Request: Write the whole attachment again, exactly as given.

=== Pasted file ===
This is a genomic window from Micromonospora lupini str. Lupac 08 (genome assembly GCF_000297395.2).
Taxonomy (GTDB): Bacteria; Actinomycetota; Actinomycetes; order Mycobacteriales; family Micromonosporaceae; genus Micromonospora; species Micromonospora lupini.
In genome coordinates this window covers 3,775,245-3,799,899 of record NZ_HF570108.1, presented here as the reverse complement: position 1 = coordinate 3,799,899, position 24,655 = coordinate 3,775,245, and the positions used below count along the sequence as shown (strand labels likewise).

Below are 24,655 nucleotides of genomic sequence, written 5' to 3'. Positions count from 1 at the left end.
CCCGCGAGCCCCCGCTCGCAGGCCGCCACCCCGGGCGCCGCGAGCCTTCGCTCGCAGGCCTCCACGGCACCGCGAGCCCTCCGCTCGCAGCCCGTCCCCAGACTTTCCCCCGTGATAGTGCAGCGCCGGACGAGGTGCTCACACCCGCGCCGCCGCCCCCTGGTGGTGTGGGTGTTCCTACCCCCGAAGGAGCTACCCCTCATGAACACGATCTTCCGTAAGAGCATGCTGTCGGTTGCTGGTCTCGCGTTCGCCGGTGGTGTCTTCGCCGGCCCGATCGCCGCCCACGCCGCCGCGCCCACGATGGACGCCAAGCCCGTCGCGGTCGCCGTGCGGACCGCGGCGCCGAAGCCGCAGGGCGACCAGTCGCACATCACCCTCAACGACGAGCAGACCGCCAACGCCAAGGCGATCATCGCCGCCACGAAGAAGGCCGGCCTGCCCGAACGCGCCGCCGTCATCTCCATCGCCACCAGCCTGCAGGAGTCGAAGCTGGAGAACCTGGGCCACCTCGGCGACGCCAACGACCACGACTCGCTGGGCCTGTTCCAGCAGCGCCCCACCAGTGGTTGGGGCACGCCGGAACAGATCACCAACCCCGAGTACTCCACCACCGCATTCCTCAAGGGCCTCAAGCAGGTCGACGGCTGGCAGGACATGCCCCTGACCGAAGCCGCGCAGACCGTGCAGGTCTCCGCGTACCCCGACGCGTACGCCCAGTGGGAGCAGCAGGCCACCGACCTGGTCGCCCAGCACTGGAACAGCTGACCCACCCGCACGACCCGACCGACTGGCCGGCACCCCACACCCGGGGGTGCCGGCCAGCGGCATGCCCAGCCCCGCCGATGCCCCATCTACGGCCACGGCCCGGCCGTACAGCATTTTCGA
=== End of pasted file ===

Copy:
This is a genomic window from Micromonospora lupini str. Lupac 08 (genome assembly GCF_000297395.2).
Taxonomy (GTDB): Bacteria; Actinomycetota; Actinomycetes; order Mycobacteriales; family Micromonosporaceae; genus Micromonospora; species Micromonospora lupini.
In genome coordinates this window covers 3,775,245-3,799,899 of record NZ_HF570108.1, presented here as the reverse complement: position 1 = coordinate 3,799,899, position 24,655 = coordinate 3,775,245, and the positions used below count along the sequence as shown (strand labels likewise).

Below are 24,655 nucleotides of genomic sequence, written 5' to 3'. Positions count from 1 at the left end.
CCCGCGAGCCCCCGCTCGCAGGCCGCCACCCCGGGCGCCGCGAGCCTTCGCTCGCAGGCCTCCACGGCACCGCGAGCCCTCCGCTCGCAGCCCGTCCCCAGACTTTCCCCCGTGATAGTGCAGCGCCGGACGAGGTGCTCACACCCGCGCCGCCGCCCCCTGGTGGTGTGGGTGTTCCTACCCCCGAAGGAGCTACCCCTCATGAACACGATCTTCCGTAAGAGCATGCTGTCGGTTGCTGGTCTCGCGTTCGCCGGTGGTGTCTTCGCCGGCCCGATCGCCGCCCACGCCGCCGCGCCCACGATGGACGCCAAGCCCGTCGCGGTCGCCGTGCGGACCGCGGCGCCGAAGCCGCAGGGCGACCAGTCGCACATCACCCTCAACGACGAGCAGACCGCCAACGCCAAGGCGATCATCGCCGCCACGAAGAAGGCCGGCCTGCCCGAACGCGCCGCCGTCATCTCCATCGCCACCAGCCTGCAGGAGTCGAAGCTGGAGAACCTGGGCCACCTCGGCGACGCCAACGACCACGACTCGCTGGGCCTGTTCCAGCAGCGCCCCACCAGTGGTTGGGGCACGCCGGAACAGATCACCAACCCCGAGTACTCCACCACCGCATTCCTCAAGGGCCTCAAGCAGGTCGACGGCTGGCAGGACATGCCCCTGACCGAAGCCGCGCAGACCGTGCAGGTCTCCGCGTACCCCGACGCGTACGCCCAGTGGGAGCAGCAGGCCACCGACCTGGTCGCCCAGCACTGGAACAGCTGACCCACCCGCACGACCCGACCGACTGGCCGGCACCCCACACCCGGGGGTGCCGGCCAGCGGCATGCCCAGCCCCGCCGATGCCCCATCTACGGCCACGGCCCGGCCGTACAGCATTTTCGA